Do you know where your food is grown or how it is produced? In our increasingly global and digital society, it is possible to consume a variety of foods without considering typical growing seasons or cost of production – all while having everything from almonds to zucchini effortlessly delivered to our doorsteps. This convenience – which many of us enjoy regularly due to our busy schedules – comes with a cost of separating ourselves from the story behind our food. In urban and urbanizing areas, this separation can be even more profound as we do not regularly interact with farming or farmland.
While Montgomery County is increasingly urban, it also has a tremendous resource to connect residents with farming … Continue reading
This Utne Reader article describes what may be a subdivision trend–designing residential neighborhods integral to farms.
New developments in Chicago, Atlanta, and Colorado are moving beyond community gardens and contracting with farmers to run and manage the farm next door. And as the article points out, there is the potential for conflict, “pesticide drift,” etc. This is why we zoned in the first place, to separate percieved noxious uses, and even though these residents will be a self-selected group ready to get their hands dirty, fresh tomatos are one thing, manure is quite another. When you look at the websites, there is a definite “people like us” vibe that makes you wonder if agriburbia is the green equivalent of a gated community.
Bethesda Green sponsored a TEDx meet up this past Saturday on “Changing the Way We Eat,” and although the speakers were based in New York, the local viewers took time to introduce themselves and their efforts in local food and to discuss the potential for local food in Montgomery County.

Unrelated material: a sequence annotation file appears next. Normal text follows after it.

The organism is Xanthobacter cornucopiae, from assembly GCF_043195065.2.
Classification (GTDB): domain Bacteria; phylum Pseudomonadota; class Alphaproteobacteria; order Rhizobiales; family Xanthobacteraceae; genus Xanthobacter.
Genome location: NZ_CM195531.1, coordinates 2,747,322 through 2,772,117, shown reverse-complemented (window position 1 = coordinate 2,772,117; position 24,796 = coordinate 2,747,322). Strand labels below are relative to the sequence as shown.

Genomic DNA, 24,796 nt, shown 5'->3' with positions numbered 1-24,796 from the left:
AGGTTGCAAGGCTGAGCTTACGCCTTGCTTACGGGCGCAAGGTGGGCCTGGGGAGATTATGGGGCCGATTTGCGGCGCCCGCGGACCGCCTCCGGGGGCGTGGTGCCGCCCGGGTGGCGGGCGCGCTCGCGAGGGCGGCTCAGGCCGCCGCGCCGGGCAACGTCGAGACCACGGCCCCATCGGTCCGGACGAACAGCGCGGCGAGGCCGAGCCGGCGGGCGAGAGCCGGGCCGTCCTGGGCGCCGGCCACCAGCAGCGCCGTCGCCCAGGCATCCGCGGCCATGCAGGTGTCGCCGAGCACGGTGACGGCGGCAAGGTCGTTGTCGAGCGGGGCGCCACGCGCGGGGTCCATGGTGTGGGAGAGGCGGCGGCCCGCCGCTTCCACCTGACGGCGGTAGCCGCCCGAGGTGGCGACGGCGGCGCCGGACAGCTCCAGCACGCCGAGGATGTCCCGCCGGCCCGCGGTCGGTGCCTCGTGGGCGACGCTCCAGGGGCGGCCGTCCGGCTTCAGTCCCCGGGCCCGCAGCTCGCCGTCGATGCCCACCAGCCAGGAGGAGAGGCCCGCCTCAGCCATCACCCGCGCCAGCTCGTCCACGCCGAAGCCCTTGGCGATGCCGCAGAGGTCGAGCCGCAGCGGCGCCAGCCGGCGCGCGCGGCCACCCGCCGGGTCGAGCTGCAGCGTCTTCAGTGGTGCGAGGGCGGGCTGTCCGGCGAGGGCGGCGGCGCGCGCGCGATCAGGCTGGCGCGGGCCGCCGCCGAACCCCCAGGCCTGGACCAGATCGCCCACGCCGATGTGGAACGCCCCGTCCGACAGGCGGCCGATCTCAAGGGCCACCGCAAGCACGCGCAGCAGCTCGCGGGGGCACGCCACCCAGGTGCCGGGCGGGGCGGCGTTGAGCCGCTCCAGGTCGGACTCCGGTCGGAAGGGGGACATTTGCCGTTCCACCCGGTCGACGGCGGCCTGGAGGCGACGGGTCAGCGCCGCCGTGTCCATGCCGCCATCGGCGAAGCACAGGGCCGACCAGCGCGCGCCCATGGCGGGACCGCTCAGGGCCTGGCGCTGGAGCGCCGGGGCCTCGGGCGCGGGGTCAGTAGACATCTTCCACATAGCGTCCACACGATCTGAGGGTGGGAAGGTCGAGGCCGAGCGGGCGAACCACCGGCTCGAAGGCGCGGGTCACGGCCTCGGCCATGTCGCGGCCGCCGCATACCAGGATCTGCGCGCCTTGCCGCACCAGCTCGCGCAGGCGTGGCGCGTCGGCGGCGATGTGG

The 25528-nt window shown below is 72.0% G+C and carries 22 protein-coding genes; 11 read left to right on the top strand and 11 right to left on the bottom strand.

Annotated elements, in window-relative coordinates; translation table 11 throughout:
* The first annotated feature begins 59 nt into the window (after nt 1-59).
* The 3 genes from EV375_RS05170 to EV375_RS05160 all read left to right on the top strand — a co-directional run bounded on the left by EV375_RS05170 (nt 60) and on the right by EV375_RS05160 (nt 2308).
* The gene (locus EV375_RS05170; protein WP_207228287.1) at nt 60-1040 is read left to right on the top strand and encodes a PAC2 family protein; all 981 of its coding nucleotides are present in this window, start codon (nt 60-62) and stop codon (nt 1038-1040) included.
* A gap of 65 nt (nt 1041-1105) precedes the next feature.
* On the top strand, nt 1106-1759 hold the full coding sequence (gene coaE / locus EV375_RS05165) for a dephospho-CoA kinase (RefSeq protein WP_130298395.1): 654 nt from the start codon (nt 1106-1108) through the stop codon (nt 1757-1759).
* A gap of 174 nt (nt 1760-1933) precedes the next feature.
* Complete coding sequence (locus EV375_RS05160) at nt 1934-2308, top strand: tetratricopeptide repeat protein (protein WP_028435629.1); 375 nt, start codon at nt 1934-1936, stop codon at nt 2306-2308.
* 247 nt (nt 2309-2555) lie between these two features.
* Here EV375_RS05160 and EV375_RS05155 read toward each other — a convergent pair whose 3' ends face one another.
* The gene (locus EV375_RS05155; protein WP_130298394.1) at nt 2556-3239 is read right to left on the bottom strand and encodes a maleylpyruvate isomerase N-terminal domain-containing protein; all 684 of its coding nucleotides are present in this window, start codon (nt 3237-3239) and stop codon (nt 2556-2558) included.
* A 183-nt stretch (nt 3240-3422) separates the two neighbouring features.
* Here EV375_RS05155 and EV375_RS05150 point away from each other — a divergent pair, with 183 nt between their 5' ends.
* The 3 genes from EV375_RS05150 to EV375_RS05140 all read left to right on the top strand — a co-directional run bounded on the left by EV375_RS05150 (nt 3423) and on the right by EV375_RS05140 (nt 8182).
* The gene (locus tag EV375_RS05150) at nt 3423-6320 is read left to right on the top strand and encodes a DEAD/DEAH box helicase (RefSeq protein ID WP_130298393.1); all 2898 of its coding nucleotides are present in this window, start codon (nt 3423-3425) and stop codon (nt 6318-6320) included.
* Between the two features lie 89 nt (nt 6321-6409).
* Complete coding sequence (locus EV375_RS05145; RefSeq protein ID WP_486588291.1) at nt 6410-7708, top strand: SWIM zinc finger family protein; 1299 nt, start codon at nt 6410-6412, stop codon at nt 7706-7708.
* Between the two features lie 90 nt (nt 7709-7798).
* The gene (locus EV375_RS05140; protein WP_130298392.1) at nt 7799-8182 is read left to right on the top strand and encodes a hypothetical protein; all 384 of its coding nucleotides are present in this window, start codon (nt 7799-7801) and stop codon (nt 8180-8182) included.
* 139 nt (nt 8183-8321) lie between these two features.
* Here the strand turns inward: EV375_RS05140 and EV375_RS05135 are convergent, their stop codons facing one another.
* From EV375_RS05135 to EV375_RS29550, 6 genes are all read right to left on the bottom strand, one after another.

So after Laurie David talked about the importance of family dinner and Carolyn Steele’s TED talk about How Food Shapes our Cities, we heard from Mike Kennedy, a board member of the innovative model Fox Haven Farm, from Kristina Bostick who works with Montgomery Countryside Alliance to make the County’s Agricultural Reserve into a food porducing resource, and Greg Glenn of Rocklands Farm, which is starting out with … Continue reading
Do you know where your food comes from? Probably not from Montgomery County, even if you shop at one of the County’s 14 farm markets, and even though nearly one third of the County’s land is in the Agricultural Reserve.
At last night’s 3rd Rethink event, the panel of two longtime farmers, Wade Butler and Ben Allnut; the County’s Agricultural Services Division Manager, Jeremy Criss; and community garden activist, Gordon Clark, discussed the difficulty of farming in Montgomery County.
Soil health is a challenge, but one that an experienced farmer will learn to deal with. More challenging are the regulations that require an expensive special exception for facilities that allow on-farm food processing. So, local meat and dairy are … Continue reading
THE THIRD PLACE
In planning, the third place is the social realm separate from home and the workplace.
It provides an inclusive forum for dialogue crucial for civic engagement and community building.